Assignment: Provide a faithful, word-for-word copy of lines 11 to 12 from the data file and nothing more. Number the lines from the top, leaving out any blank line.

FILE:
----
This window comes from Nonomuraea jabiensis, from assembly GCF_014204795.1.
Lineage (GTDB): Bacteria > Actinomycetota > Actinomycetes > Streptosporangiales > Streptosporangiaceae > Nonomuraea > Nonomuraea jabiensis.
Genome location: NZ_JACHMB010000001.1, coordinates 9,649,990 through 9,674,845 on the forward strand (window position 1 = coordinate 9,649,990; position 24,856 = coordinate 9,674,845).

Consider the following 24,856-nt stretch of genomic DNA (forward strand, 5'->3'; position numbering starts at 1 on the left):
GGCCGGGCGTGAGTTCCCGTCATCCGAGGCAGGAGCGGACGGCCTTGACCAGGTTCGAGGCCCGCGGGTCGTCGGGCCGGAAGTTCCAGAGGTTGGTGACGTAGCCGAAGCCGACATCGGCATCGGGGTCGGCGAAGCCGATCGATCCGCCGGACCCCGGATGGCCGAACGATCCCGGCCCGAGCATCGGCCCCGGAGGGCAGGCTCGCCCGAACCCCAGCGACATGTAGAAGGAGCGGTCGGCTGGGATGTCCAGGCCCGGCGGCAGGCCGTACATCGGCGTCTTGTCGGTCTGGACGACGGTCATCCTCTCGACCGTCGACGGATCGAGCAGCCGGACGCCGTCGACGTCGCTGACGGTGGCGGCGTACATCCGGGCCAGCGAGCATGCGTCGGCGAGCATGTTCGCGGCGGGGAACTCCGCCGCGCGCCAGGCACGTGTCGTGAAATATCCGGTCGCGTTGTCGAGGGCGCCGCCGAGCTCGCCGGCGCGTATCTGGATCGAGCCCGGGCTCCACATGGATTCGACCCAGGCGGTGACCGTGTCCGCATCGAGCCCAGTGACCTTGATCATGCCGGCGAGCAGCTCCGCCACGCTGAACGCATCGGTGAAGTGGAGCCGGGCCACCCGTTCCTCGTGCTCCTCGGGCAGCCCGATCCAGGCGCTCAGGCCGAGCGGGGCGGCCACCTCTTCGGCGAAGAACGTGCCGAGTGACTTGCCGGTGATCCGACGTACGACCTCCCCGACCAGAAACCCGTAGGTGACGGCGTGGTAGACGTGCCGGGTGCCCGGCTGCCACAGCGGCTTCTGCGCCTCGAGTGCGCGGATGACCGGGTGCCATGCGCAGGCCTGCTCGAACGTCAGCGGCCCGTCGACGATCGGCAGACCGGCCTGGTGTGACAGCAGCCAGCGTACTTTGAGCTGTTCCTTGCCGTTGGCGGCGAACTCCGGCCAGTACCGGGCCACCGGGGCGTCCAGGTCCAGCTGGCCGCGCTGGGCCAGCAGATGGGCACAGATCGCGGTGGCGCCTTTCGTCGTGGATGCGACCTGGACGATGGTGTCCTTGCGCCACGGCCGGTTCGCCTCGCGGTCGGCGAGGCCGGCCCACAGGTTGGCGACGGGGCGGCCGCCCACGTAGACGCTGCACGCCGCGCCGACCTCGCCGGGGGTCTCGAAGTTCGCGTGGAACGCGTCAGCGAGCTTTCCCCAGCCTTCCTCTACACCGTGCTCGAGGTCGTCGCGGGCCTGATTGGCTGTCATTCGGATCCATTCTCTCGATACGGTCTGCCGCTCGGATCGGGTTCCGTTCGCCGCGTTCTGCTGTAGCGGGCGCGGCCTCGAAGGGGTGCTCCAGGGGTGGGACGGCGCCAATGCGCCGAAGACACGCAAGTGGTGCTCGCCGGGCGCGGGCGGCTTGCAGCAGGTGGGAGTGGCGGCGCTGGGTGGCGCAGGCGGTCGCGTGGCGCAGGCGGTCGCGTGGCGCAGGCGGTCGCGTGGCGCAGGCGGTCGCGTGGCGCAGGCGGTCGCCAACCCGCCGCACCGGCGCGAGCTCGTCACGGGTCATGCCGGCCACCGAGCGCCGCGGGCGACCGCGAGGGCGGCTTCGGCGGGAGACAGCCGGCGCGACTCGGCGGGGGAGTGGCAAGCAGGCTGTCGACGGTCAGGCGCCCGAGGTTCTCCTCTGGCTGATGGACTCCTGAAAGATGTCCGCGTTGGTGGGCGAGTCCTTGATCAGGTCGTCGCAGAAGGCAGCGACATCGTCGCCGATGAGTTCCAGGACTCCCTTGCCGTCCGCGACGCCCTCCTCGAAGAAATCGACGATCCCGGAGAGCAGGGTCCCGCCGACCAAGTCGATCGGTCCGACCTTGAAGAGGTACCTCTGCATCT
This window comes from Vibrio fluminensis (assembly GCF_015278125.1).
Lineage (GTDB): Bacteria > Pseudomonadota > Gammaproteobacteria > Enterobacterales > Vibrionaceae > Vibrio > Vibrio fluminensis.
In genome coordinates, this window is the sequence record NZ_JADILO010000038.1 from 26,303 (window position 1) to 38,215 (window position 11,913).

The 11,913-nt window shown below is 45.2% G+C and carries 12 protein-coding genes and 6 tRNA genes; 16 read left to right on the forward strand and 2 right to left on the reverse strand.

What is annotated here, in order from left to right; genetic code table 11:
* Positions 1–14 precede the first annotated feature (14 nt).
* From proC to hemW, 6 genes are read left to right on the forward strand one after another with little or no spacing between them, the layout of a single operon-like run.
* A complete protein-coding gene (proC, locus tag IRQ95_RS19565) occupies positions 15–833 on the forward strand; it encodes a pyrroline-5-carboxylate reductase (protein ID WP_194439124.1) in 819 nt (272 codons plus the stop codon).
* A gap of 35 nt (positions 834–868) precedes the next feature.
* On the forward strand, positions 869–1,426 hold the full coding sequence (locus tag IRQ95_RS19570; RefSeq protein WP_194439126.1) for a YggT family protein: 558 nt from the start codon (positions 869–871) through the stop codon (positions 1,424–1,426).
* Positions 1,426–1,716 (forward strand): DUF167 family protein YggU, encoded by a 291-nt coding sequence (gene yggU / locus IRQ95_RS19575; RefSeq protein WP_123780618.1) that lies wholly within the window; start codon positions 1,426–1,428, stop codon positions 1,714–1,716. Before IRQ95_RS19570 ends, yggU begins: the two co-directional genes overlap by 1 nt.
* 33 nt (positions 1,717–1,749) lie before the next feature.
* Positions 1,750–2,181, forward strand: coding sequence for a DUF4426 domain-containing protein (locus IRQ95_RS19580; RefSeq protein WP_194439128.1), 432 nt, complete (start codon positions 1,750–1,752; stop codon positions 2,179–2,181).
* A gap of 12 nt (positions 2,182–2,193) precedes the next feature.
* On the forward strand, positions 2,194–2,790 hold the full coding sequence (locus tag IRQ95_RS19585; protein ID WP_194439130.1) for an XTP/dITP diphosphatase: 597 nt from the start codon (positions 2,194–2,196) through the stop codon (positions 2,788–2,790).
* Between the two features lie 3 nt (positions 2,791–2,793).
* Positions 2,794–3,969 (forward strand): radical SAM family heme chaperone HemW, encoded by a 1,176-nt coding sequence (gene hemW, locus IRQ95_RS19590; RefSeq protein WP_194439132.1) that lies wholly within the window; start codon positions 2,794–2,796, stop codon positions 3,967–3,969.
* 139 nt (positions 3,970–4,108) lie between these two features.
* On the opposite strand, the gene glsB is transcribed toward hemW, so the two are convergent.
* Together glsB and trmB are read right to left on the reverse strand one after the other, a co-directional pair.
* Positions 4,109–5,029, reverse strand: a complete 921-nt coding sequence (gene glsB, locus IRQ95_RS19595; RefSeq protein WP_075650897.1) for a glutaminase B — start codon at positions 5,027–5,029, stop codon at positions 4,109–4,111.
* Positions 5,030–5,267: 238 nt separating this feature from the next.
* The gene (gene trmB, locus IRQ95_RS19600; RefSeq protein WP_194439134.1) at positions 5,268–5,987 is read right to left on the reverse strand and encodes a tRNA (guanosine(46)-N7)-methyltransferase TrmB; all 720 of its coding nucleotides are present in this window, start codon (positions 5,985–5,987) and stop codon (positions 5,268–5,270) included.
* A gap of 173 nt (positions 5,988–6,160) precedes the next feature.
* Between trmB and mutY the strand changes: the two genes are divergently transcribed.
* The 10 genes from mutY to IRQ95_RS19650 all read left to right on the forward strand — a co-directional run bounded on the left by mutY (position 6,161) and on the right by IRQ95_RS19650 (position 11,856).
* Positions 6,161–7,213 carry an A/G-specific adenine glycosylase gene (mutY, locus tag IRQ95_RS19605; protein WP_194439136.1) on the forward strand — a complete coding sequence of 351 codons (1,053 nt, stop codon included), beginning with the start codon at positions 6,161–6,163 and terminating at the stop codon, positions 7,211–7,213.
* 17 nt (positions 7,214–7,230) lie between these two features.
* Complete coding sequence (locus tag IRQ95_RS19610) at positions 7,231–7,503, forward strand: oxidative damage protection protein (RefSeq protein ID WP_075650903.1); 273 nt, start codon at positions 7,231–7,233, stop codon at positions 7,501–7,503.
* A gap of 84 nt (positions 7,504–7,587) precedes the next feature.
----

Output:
* Positions 1–14 precede the first annotated feature (14 nt).
* From proC to hemW, 6 genes are read left to right on the forward strand one after another with little or no spacing between them, the layout of a single operon-like run.